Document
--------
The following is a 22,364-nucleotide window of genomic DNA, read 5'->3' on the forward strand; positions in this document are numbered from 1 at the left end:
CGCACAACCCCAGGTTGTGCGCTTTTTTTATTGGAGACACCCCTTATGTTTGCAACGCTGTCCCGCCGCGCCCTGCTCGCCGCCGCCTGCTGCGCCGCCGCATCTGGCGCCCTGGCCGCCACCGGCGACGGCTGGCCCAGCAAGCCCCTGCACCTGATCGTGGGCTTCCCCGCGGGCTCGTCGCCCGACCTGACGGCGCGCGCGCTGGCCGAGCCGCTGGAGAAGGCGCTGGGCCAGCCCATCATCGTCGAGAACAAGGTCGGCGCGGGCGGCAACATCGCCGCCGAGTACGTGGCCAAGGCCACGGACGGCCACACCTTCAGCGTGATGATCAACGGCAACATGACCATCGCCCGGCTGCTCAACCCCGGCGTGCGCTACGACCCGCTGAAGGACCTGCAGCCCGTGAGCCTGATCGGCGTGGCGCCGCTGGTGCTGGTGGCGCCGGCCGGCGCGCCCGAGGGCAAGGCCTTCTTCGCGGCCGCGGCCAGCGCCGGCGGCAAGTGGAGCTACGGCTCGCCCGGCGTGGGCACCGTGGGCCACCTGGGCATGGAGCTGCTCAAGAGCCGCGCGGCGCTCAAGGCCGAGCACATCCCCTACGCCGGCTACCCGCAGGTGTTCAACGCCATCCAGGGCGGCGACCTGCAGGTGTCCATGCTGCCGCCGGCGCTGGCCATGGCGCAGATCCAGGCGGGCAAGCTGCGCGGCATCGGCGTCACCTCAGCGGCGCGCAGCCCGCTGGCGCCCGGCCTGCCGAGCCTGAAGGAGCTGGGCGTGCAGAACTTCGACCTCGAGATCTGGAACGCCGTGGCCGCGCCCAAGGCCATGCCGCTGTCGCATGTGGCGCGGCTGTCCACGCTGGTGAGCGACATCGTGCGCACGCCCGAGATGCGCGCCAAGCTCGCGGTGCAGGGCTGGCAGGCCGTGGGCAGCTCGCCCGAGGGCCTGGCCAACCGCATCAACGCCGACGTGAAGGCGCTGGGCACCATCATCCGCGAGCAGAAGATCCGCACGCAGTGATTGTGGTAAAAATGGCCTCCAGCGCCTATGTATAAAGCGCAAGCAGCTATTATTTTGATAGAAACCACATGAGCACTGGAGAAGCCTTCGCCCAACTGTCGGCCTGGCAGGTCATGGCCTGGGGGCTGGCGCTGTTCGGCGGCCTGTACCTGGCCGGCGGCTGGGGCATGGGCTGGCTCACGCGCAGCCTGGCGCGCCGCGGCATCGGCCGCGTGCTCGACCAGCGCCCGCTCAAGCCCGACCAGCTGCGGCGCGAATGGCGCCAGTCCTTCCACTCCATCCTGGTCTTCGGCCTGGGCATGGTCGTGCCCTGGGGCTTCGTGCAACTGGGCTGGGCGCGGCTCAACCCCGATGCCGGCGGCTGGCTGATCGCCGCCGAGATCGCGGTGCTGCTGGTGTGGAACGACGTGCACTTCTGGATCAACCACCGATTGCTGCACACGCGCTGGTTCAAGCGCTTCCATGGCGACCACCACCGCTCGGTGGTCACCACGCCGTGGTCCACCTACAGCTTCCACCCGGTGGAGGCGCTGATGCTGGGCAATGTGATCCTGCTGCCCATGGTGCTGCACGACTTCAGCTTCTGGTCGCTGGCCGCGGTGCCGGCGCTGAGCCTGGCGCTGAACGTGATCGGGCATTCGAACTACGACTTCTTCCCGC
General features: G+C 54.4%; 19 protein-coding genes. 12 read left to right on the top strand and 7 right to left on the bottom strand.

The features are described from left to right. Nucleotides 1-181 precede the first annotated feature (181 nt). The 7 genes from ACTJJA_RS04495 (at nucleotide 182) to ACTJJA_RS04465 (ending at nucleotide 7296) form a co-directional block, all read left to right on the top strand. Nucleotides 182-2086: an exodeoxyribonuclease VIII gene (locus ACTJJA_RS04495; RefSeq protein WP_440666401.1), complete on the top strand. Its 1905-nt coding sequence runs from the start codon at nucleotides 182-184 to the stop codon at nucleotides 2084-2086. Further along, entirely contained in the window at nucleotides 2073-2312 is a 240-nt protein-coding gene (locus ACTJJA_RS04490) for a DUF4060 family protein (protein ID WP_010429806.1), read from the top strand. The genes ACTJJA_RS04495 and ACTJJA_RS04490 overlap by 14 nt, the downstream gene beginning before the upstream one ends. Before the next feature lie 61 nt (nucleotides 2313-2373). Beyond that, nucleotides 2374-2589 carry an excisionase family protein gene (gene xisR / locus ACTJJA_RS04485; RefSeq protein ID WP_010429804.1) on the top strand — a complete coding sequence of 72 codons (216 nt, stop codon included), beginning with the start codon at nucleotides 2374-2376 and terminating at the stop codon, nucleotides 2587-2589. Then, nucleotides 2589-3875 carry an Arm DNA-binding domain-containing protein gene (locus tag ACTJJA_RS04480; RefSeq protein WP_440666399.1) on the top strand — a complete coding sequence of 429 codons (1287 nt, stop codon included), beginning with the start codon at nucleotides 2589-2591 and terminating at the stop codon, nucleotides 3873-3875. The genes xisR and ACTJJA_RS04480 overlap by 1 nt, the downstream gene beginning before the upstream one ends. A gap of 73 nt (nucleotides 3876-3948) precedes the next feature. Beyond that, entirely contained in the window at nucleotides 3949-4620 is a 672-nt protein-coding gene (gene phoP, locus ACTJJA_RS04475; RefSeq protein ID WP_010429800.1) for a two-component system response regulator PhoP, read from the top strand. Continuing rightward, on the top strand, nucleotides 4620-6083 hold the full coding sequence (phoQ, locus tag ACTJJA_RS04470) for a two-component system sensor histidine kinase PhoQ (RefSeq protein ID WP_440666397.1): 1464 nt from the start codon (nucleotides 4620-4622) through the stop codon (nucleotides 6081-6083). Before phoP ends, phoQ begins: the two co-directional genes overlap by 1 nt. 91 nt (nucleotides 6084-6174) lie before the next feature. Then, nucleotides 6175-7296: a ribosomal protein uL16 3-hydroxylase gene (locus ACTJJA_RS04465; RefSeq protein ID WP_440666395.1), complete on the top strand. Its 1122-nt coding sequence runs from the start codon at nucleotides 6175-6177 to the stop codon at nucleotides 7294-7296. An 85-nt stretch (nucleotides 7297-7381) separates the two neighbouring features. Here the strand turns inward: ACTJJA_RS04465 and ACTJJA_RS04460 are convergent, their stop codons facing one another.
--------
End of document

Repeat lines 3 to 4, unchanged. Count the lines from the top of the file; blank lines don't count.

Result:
General features: G+C 54.4%; 19 protein-coding genes. 12 read left to right on the top strand and 7 right to left on the bottom strand.

The features are described from left to right. Nucleotides 1-181 precede the first annotated feature (181 nt). The 7 genes from ACTJJA_RS04495 (at nucleotide 182) to ACTJJA_RS04465 (ending at nucleotide 7296) form a co-directional block, all read left to right on the top strand. Nucleotides 182-2086: an exodeoxyribonuclease VIII gene (locus ACTJJA_RS04495; RefSeq protein WP_440666401.1), complete on the top strand. Its 1905-nt coding sequence runs from the start codon at nucleotides 182-184 to the stop codon at nucleotides 2084-2086. Further along, entirely contained in the window at nucleotides 2073-2312 is a 240-nt protein-coding gene (locus ACTJJA_RS04490) for a DUF4060 family protein (protein ID WP_010429806.1), read from the top strand. The genes ACTJJA_RS04495 and ACTJJA_RS04490 overlap by 14 nt, the downstream gene beginning before the upstream one ends. Before the next feature lie 61 nt (nucleotides 2313-2373). Beyond that, nucleotides 2374-2589 carry an excisionase family protein gene (gene xisR / locus ACTJJA_RS04485; RefSeq protein ID WP_010429804.1) on the top strand — a complete coding sequence of 72 codons (216 nt, stop codon included), beginning with the start codon at nucleotides 2374-2376 and terminating at the stop codon, nucleotides 2587-2589. Then, nucleotides 2589-3875 carry an Arm DNA-binding domain-containing protein gene (locus tag ACTJJA_RS04480; RefSeq protein WP_440666399.1) on the top strand — a complete coding sequence of 429 codons (1287 nt, stop codon included), beginning with the start codon at nucleotides 2589-2591 and terminating at the stop codon, nucleotides 3873-3875. The genes xisR and ACTJJA_RS04480 overlap by 1 nt, the downstream gene beginning before the upstream one ends. A gap of 73 nt (nucleotides 3876-3948) precedes the next feature. Beyond that, entirely contained in the window at nucleotides 3949-4620 is a 672-nt protein-coding gene (gene phoP, locus ACTJJA_RS04475; RefSeq protein ID WP_010429800.1) for a two-component system response regulator PhoP, read from the top strand. Continuing rightward, on the top strand, nucleotides 4620-6083 hold the full coding sequence (phoQ, locus tag ACTJJA_RS04470) for a two-component system sensor histidine kinase PhoQ (RefSeq protein ID WP_440666397.1): 1464 nt from the start codon (nucleotides 4620-4622) through the stop codon (nucleotides 6081-6083). Before phoP ends, phoQ begins: the two co-directional genes overlap by 1 nt. 91 nt (nucleotides 6084-6174) lie before the next feature. Then, nucleotides 6175-7296: a ribosomal protein uL16 3-hydroxylase gene (locus ACTJJA_RS04465; RefSeq protein ID WP_440666395.1), complete on the top strand. Its 1122-nt coding sequence runs from the start codon at nucleotides 6175-6177 to the stop codon at nucleotides 7294-7296. An 85-nt stretch (nucleotides 7297-7381) separates the two neighbouring features. Here the strand turns inward: ACTJJA_RS04465 and ACTJJA_RS04460 are convergent, their stop codons facing one another.